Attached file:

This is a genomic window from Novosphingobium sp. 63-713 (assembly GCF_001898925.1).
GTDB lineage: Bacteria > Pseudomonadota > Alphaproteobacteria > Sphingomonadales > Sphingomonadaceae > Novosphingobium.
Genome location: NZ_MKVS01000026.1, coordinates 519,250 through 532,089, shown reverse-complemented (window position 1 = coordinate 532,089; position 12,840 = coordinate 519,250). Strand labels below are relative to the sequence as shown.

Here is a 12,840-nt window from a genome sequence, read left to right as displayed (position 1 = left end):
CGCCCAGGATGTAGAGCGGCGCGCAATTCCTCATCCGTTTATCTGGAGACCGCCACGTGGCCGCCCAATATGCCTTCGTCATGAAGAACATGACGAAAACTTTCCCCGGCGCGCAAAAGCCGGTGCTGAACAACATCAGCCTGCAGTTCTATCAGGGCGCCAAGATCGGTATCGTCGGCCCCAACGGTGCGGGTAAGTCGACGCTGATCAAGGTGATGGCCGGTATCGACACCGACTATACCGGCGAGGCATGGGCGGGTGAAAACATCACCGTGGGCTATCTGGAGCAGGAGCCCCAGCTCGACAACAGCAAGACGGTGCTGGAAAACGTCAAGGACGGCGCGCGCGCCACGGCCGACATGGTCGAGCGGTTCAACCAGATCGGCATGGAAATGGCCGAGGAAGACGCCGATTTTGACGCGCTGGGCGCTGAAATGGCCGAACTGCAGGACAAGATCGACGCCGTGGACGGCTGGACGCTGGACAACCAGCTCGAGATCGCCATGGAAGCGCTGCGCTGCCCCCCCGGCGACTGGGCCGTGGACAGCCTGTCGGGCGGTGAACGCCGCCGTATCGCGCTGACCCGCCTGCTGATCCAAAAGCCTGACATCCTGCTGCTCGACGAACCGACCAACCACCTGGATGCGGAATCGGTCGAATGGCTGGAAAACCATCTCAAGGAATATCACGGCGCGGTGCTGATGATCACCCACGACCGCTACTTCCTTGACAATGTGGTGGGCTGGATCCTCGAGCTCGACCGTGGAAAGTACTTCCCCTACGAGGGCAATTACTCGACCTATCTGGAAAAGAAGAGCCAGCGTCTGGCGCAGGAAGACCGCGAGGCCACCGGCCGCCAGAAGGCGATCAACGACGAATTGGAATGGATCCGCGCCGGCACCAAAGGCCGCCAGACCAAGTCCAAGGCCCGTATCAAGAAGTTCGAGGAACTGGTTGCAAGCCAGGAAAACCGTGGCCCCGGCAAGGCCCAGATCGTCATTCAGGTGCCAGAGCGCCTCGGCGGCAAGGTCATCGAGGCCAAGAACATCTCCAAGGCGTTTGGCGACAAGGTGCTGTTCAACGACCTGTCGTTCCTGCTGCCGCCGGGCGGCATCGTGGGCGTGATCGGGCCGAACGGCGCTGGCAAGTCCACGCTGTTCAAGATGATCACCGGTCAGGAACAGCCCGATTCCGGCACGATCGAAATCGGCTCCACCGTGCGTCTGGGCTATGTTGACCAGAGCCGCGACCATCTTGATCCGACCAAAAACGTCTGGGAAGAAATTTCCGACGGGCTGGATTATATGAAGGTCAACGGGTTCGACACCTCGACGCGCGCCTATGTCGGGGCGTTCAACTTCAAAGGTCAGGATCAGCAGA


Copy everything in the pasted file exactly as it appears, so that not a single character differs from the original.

This is a genomic window from Novosphingobium sp. 63-713 (assembly GCF_001898925.1).
GTDB lineage: Bacteria > Pseudomonadota > Alphaproteobacteria > Sphingomonadales > Sphingomonadaceae > Novosphingobium.
Genome location: NZ_MKVS01000026.1, coordinates 519,250 through 532,089, shown reverse-complemented (window position 1 = coordinate 532,089; position 12,840 = coordinate 519,250). Strand labels below are relative to the sequence as shown.

Here is a 12,840-nt window from a genome sequence, read left to right as displayed (position 1 = left end):
CGCCCAGGATGTAGAGCGGCGCGCAATTCCTCATCCGTTTATCTGGAGACCGCCACGTGGCCGCCCAATATGCCTTCGTCATGAAGAACATGACGAAAACTTTCCCCGGCGCGCAAAAGCCGGTGCTGAACAACATCAGCCTGCAGTTCTATCAGGGCGCCAAGATCGGTATCGTCGGCCCCAACGGTGCGGGTAAGTCGACGCTGATCAAGGTGATGGCCGGTATCGACACCGACTATACCGGCGAGGCATGGGCGGGTGAAAACATCACCGTGGGCTATCTGGAGCAGGAGCCCCAGCTCGACAACAGCAAGACGGTGCTGGAAAACGTCAAGGACGGCGCGCGCGCCACGGCCGACATGGTCGAGCGGTTCAACCAGATCGGCATGGAAATGGCCGAGGAAGACGCCGATTTTGACGCGCTGGGCGCTGAAATGGCCGAACTGCAGGACAAGATCGACGCCGTGGACGGCTGGACGCTGGACAACCAGCTCGAGATCGCCATGGAAGCGCTGCGCTGCCCCCCCGGCGACTGGGCCGTGGACAGCCTGTCGGGCGGTGAACGCCGCCGTATCGCGCTGACCCGCCTGCTGATCCAAAAGCCTGACATCCTGCTGCTCGACGAACCGACCAACCACCTGGATGCGGAATCGGTCGAATGGCTGGAAAACCATCTCAAGGAATATCACGGCGCGGTGCTGATGATCACCCACGACCGCTACTTCCTTGACAATGTGGTGGGCTGGATCCTCGAGCTCGACCGTGGAAAGTACTTCCCCTACGAGGGCAATTACTCGACCTATCTGGAAAAGAAGAGCCAGCGTCTGGCGCAGGAAGACCGCGAGGCCACCGGCCGCCAGAAGGCGATCAACGACGAATTGGAATGGATCCGCGCCGGCACCAAAGGCCGCCAGACCAAGTCCAAGGCCCGTATCAAGAAGTTCGAGGAACTGGTTGCAAGCCAGGAAAACCGTGGCCCCGGCAAGGCCCAGATCGTCATTCAGGTGCCAGAGCGCCTCGGCGGCAAGGTCATCGAGGCCAAGAACATCTCCAAGGCGTTTGGCGACAAGGTGCTGTTCAACGACCTGTCGTTCCTGCTGCCGCCGGGCGGCATCGTGGGCGTGATCGGGCCGAACGGCGCTGGCAAGTCCACGCTGTTCAAGATGATCACCGGTCAGGAACAGCCCGATTCCGGCACGATCGAAATCGGCTCCACCGTGCGTCTGGGCTATGTTGACCAGAGCCGCGACCATCTTGATCCGACCAAAAACGTCTGGGAAGAAATTTCCGACGGGCTGGATTATATGAAGGTCAACGGGTTCGACACCTCGACGCGCGCCTATGTCGGGGCGTTCAACTTCAAAGGTCAGGATCAGCAGA